The Brazilian government authorized this year spending of more than $513 billion Real (almost $100 billion dollars) for the COVID-19 pandemic. When he realized the volume of these expenses that were planned only by the federal administration, Gil Castello Branco remembered the corruption involved with another of the Brazilian government’s mega program, the 2014 World Cup.
“The spending on the pandemic is equivalent to more than 20 World Cups. We saw several irregularities in the spending on the World Cup, so what are we to expect from the spending to face COVID-19? We need to do something to expand the capacity of the press and citizens in general to inspect these expenses,” Castelo Branco said.
Founder of the NGO Contas Abertas, which is specialized in providing transparency about the public spending in Brazil, Castelo Branco will be the instructor of the Knight Center’s next massive open online course (MOOC) for Brazilian journalists and non-journalists:“No rastro digital do dinheiro público: Como fiscalizar gastos da União, estados e municípios“ (On the digital trace of public money: How to inspect federal, state and municipal expenditures).
In four weeks, participants of this free course will learn how public budgeting works and how to identify potential cases of taxpayer money misuse. The course takes place from Sept. 7 to Oct. 4 and is done in partnership with Contas Abertas and with the support of the Google News Initiative.
Click here to register for free on the Knight Center’s distance learning platform.
“The language surrounding the budget is dry and some words and expressions can be scary at first glance for those who are not used to dealing with public spending,” pointed out Gil Castello Branco, who is the MOOC’s main instructor. “Throughout the course, the journalist will master some essential concepts and see that the budget is not a bogeyman. One of the objectives of the course is to translate economic jargon into simple language. ”
Castello Branco is a veteran in training journalists to monitor the use of public money. He has given courses and lectures at mainstream Brazilian media outlets, he was a visiting professor at UNICAMP and a monthly columnist for the newspapers Correio Braziliense, O Estado de S. Paulo and O Globo. In this MOOC, he will have the support of Carlos Brener, deputy secretary general of the Associação Contas Aberta, and Natália Mazotte, a journalist who is specialized in data and technology and who has collaborated with the Knight Center for several years.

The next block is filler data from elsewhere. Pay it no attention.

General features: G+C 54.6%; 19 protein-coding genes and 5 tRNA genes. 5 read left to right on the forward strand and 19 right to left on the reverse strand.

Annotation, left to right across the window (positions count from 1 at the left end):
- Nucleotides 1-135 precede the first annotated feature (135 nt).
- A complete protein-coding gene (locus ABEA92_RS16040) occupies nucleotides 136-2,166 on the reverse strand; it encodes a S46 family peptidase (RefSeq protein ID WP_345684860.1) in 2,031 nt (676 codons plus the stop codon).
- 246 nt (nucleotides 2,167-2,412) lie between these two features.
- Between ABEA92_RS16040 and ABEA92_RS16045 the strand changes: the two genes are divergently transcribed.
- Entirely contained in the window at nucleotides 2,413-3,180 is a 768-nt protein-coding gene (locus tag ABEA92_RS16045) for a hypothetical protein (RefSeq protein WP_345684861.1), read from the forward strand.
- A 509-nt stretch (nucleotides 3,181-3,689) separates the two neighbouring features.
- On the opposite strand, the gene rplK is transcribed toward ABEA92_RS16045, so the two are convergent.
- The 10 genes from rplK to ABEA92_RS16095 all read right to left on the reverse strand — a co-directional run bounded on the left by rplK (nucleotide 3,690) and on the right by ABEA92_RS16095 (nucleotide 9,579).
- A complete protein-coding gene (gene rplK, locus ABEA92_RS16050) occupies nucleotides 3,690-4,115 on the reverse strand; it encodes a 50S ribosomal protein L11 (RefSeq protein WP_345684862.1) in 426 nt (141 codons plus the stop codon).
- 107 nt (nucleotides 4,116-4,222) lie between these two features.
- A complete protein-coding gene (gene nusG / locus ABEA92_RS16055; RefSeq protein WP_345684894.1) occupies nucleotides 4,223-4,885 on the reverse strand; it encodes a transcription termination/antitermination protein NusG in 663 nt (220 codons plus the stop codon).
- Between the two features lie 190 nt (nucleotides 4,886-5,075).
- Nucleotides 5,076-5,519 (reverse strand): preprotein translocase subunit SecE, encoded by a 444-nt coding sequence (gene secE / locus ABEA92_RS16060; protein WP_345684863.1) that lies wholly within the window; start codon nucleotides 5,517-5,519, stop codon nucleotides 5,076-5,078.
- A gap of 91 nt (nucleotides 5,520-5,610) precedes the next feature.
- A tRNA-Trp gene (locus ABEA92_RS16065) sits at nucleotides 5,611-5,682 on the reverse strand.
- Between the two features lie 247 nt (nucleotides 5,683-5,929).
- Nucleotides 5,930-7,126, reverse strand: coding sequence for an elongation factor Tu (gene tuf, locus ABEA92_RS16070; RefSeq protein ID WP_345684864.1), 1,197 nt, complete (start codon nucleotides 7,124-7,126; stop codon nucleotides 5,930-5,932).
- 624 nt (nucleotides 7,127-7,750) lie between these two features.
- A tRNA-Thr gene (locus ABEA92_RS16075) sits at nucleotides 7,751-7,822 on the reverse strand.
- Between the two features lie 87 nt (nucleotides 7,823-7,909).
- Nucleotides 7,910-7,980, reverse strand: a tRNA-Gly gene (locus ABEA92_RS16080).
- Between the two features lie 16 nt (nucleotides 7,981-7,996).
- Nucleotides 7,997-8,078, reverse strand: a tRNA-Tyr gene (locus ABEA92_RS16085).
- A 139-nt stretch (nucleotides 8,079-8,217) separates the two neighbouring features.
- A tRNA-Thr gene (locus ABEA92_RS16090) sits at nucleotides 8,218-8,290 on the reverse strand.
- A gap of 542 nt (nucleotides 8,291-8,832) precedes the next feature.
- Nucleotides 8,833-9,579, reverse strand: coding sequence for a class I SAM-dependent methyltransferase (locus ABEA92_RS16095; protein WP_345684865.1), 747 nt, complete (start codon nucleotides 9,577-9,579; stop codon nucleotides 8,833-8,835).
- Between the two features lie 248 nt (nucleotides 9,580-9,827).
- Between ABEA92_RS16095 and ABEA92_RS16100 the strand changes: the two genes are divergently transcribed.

“This course fits perfectly with the two decades of Knight Center´s efforts to help journalists use digital technology to improve their investigative work. We have already trained thousands of reporters and editors from around the world in data journalism and now we have a more specific opportunity to help Brazilian colleagues to oversee public spending in their country,” said professor Rosental Calmon Alves, founder and director of the Knight Center .
“We are very grateful to Gil Castello Branco and Carlos Brener, from the Associação Contas Abertas, for their partnership in this project, and to the Google News Initiative, which has helped us offer free online courses for journalists,” Alves said.
The course “No rastro digital do dinheiro público: Como fiscalizar gastos da União, estados e municípios” is open to everyone and it will be specially relevant for journalists in Brazil.
“In general, journalists like text and context more than numbers. However, it seems that all public policies are in the budget. Regardless of the journalist’s beat (health, education, safety, culture, environment, sport, etc.), knowing the numbers related to government programs and actions generates better stories,” said Castello Branco.
The course will consists of four weekly modules. The first module will present the necessary concepts to regarding the public budget. In the second module, students will see how to monitor union spending, and will include practical exercises on how to navigate through some of the main portals that provide budget data. The third module will give information on how to monitor state revenues, expenditures and indicators. Finally, in the fourth module, instructors will show participants how to track municipal spending.
The course is asynchronous, which means that there will not be any mandatory activities scheduled to be due at specific times. Participants can enter the course and complete the activities at their own pace, when it is most convenient for them.
Like all of Knight Center’s MOOCs, registration is free, but participants who want to get a certificate of completion must meet the requirements, apply for the certificate and pay an administrative fee of $30. The certificate will be issued only to students who actively participate in the course and complete the proposed tests and exercises. The document can be downloaded in PDF format after the Knight Center verifies that the course requirements have been met. No type of formal academic credit is associated with the certificate.